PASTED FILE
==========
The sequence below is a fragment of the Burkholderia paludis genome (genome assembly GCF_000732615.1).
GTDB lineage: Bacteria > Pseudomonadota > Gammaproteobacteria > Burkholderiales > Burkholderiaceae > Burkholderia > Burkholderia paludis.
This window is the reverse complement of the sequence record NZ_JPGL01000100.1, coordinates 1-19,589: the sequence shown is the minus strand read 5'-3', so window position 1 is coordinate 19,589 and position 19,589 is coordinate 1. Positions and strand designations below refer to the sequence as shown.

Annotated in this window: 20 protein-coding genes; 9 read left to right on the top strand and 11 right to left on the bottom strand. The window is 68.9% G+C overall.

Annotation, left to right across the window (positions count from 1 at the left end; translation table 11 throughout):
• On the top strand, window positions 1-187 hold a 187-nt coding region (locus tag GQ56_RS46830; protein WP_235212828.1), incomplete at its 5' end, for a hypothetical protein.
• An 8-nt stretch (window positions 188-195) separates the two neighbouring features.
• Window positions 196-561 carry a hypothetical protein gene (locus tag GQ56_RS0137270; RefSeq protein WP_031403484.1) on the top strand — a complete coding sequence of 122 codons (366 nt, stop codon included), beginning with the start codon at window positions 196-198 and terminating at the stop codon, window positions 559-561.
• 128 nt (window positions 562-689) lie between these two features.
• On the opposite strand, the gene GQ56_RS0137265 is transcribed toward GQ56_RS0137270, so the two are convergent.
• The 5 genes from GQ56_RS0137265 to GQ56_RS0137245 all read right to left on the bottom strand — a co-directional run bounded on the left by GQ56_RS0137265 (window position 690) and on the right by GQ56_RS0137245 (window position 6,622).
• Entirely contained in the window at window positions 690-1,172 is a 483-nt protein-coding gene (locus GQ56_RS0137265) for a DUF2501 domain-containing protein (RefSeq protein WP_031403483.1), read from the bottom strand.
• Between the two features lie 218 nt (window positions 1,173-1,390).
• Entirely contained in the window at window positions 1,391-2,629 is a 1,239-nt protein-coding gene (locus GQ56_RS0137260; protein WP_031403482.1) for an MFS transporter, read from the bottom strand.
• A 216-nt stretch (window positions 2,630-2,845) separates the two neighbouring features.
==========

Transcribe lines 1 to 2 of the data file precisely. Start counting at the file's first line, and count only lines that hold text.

The sequence below is a fragment of the Burkholderia paludis genome (genome assembly GCF_000732615.1).
GTDB lineage: Bacteria > Pseudomonadota > Gammaproteobacteria > Burkholderiales > Burkholderiaceae > Burkholderia > Burkholderia paludis.